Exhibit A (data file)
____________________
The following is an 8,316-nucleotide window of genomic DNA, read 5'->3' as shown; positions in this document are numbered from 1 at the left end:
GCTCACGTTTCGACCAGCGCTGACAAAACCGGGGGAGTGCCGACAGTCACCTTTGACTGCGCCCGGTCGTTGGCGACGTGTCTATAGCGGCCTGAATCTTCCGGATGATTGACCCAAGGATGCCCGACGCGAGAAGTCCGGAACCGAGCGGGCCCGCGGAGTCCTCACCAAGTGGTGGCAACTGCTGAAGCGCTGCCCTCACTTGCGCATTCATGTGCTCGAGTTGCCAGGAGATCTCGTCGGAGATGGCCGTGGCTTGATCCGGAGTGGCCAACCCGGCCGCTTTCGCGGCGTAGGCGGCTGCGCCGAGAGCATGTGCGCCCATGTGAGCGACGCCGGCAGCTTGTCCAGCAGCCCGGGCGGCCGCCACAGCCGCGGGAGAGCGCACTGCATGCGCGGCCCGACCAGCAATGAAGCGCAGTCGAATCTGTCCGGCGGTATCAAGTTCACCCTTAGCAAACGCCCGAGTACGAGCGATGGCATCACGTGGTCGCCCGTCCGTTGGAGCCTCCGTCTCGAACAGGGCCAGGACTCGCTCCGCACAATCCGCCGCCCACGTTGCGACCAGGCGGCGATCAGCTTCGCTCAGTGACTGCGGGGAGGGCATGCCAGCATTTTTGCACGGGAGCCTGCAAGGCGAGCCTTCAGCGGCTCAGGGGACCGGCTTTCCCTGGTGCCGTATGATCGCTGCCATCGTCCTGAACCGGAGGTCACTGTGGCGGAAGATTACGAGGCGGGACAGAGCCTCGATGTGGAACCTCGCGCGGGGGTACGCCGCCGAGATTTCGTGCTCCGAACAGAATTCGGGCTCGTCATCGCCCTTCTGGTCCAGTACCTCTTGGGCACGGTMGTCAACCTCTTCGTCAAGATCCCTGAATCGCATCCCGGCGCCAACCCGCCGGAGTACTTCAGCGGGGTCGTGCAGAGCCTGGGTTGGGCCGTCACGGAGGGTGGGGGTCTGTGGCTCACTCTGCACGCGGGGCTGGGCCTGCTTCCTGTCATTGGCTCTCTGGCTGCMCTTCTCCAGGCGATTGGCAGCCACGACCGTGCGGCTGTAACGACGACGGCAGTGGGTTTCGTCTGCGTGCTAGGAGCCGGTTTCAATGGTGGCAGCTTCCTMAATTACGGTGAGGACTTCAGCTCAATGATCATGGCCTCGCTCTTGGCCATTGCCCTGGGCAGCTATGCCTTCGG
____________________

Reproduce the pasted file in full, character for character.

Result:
The following is an 8,316-nucleotide window of genomic DNA, read 5'->3' as shown; positions in this document are numbered from 1 at the left end:
GCTCACGTTTCGACCAGCGCTGACAAAACCGGGGGAGTGCCGACAGTCACCTTTGACTGCGCCCGGTCGTTGGCGACGTGTCTATAGCGGCCTGAATCTTCCGGATGATTGACCCAAGGATGCCCGACGCGAGAAGTCCGGAACCGAGCGGGCCCGCGGAGTCCTCACCAAGTGGTGGCAACTGCTGAAGCGCTGCCCTCACTTGCGCATTCATGTGCTCGAGTTGCCAGGAGATCTCGTCGGAGATGGCCGTGGCTTGATCCGGAGTGGCCAACCCGGCCGCTTTCGCGGCGTAGGCGGCTGCGCCGAGAGCATGTGCGCCCATGTGAGCGACGCCGGCAGCTTGTCCAGCAGCCCGGGCGGCCGCCACAGCCGCGGGAGAGCGCACTGCATGCGCGGCCCGACCAGCAATGAAGCGCAGTCGAATCTGTCCGGCGGTATCAAGTTCACCCTTAGCAAACGCCCGAGTACGAGCGATGGCATCACGTGGTCGCCCGTCCGTTGGAGCCTCCGTCTCGAACAGGGCCAGGACTCGCTCCGCACAATCCGCCGCCCACGTTGCGACCAGGCGGCGATCAGCTTCGCTCAGTGACTGCGGGGAGGGCATGCCAGCATTTTTGCACGGGAGCCTGCAAGGCGAGCCTTCAGCGGCTCAGGGGACCGGCTTTCCCTGGTGCCGTATGATCGCTGCCATCGTCCTGAACCGGAGGTCACTGTGGCGGAAGATTACGAGGCGGGACAGAGCCTCGATGTGGAACCTCGCGCGGGGGTACGCCGCCGAGATTTCGTGCTCCGAACAGAATTCGGGCTCGTCATCGCCCTTCTGGTCCAGTACCTCTTGGGCACGGTMGTCAACCTCTTCGTCAAGATCCCTGAATCGCATCCCGGCGCCAACCCGCCGGAGTACTTCAGCGGGGTCGTGCAGAGCCTGGGTTGGGCCGTCACGGAGGGTGGGGGTCTGTGGCTCACTCTGCACGCGGGGCTGGGCCTGCTTCCTGTCATTGGCTCTCTGGCTGCMCTTCTCCAGGCGATTGGCAGCCACGACCGTGCGGCTGTAACGACGACGGCAGTGGGTTTCGTCTGCGTGCTAGGAGCCGGTTTCAATGGTGGCAGCTTCCTMAATTACGGTGAGGACTTCAGCTCAATGATCATGGCCTCGCTCTTGGCCATTGCCCTGGGCAGCTATGCCTTCGG